I am looking for a hint on this problem:

Suppose $a,b\in\mathbb{N}$ such that $\gcd\{ab,p\}=1$ for a prime $p$. Show that if $a^p\equiv b^p \pmod p$, then we have: $$a^p \equiv b^p \pmod {p^2}.$$

I have noted that $a,b$ are necessarily coprime to $p$ already, and Fermat's little theorem ($x^p\equiv x \pmod p$), but I do not see how I should apply it in this case if at all.

Any hints are appreciated!

  • $\begingroup$ Do you mean $\gcd(ab,p)=1$? $\endgroup$ – mysatellite Dec 18 '15 at 3:44
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    $\begingroup$ Hint: prove first that $a \equiv b \mod p$. The condition $(ab,p) = 1$ is useless, and $a$ and $b$ can be any integers. $\endgroup$ – darij grinberg Dec 18 '15 at 3:44
  • $\begingroup$ Oh yes, I will edit that in a second, it is just short form that a professor had used. $\endgroup$ – anakhro Dec 18 '15 at 3:44
  • $\begingroup$ @darijgrinberg It follows from Fermat's little theorem easily that $a\equiv b$ (mod p). However, I am still stuck on where that leads me. Is there another tiny nudge you can give me in the right direction? $\endgroup$ – anakhro Dec 18 '15 at 3:47

Fermat's Little theorem should help you show $a\equiv b(\text{mod }p)$, at which point you have $a=b+pk$ for some $k\in\mathbb{Z}$. An application of the binomial theorem from here could give you the result you seek.

  • $\begingroup$ Would that be an application of the binomial theorem to $(a-b)^p$, by any chance? $\endgroup$ – anakhro Dec 18 '15 at 4:05
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    $\begingroup$ I think it might be easier to apply it to $a^p$, but you would get the same result using $(a-b)^p$. $\endgroup$ – Mb123 Dec 18 '15 at 4:06
  • $\begingroup$ Thank you, that is sufficient! $\endgroup$ – anakhro Dec 18 '15 at 4:08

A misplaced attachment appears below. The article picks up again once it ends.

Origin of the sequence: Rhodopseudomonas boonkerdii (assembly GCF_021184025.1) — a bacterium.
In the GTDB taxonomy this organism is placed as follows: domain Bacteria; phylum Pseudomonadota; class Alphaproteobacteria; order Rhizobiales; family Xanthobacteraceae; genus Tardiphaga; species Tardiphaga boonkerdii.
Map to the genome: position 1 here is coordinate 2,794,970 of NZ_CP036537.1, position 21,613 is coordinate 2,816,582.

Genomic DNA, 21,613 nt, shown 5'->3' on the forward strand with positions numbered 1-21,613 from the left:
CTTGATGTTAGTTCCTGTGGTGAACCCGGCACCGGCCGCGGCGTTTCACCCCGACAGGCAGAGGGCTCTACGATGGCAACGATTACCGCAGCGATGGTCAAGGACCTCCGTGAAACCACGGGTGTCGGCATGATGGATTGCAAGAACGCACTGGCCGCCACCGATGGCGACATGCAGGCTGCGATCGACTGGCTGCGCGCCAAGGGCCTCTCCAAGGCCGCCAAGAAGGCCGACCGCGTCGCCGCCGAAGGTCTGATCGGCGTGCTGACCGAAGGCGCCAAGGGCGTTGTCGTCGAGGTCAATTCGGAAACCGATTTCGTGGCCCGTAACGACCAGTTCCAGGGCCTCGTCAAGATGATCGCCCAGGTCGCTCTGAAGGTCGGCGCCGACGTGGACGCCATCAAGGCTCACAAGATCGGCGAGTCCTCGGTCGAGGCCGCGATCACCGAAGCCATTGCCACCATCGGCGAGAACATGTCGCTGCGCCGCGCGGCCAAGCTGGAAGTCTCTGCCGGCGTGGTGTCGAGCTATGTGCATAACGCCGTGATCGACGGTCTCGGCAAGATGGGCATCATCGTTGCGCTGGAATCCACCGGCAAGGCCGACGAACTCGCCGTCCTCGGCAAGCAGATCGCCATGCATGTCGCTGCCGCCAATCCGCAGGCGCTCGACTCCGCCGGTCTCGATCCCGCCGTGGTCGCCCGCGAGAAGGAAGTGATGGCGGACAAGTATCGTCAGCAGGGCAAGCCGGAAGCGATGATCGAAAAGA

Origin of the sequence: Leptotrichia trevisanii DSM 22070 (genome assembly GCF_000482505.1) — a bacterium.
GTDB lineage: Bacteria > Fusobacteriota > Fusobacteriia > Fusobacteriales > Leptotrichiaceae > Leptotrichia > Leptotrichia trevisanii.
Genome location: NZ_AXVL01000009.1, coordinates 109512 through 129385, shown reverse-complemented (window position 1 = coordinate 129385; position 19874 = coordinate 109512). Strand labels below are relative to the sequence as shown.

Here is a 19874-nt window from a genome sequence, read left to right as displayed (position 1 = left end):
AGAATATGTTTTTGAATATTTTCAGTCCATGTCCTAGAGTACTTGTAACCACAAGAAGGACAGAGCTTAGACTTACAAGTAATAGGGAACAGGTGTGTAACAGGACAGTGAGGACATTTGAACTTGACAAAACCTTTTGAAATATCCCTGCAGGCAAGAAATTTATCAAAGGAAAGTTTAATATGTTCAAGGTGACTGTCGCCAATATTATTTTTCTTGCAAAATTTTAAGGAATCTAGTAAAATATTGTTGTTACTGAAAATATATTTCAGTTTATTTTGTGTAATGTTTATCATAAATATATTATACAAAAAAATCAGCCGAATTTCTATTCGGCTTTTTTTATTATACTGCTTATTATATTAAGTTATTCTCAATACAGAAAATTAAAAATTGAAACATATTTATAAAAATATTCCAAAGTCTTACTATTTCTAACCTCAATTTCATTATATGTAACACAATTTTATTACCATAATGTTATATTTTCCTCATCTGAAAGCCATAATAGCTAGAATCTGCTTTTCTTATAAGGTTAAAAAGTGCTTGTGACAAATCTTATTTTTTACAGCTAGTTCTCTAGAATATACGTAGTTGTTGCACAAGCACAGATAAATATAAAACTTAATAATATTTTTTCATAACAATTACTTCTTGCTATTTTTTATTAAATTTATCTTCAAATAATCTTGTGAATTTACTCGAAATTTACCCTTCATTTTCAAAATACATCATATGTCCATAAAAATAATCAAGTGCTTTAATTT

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    $\begingroup$ Alternatively, $a^p - b^p = \left(a-b\right)\left(a^{p-1} + a^{p-2} b + \cdots + b^{p-1}\right)$. Now, you only need to check that the second parenthesized factor is divisible by $p$. $\endgroup$ – darij grinberg Dec 18 '15 at 4:22
  • $\begingroup$ @darijgrinberg I can't see any relatively straightforward way of doing so? $\endgroup$ – Steven Stadnicki Dec 18 '15 at 4:23

You could generalize this further. Here is one of the Lifting the Exponent Lemmas (LTE):

Define $\upsilon_p(a)$ to be the exponent of the largest prime power of $p$ that divides $a$.

If $a,b\in\mathbb Z$, $n\in\mathbb Z^+$, $a\equiv b\not\equiv 0\pmod{p}$, then $$\upsilon_p\left(a^n-b^n\right)=\upsilon_p(a-b)+\upsilon_p(n)$$

In your case, by Fermat's Little theorem $a^p\equiv b^p\not\equiv 0\pmod{p}\iff a\equiv b\not\equiv 0\pmod{p}$, therefore $$\upsilon_p\left(a^p-b^p\right)=\upsilon_p(a-b)+\upsilon_p(p)=\upsilon_p(a-b)+1$$

Therefore $p^2\mid a^p-b^p$.

  • $\begingroup$ I like this a lot! Thanks! $\endgroup$ – anakhro Dec 19 '15 at 3:24
  • $\begingroup$ The LTE Lemma I cited only holds for odd $p$. I only proved your problem for odd primes $p$. $\endgroup$ – user236182 Dec 26 '15 at 5:57

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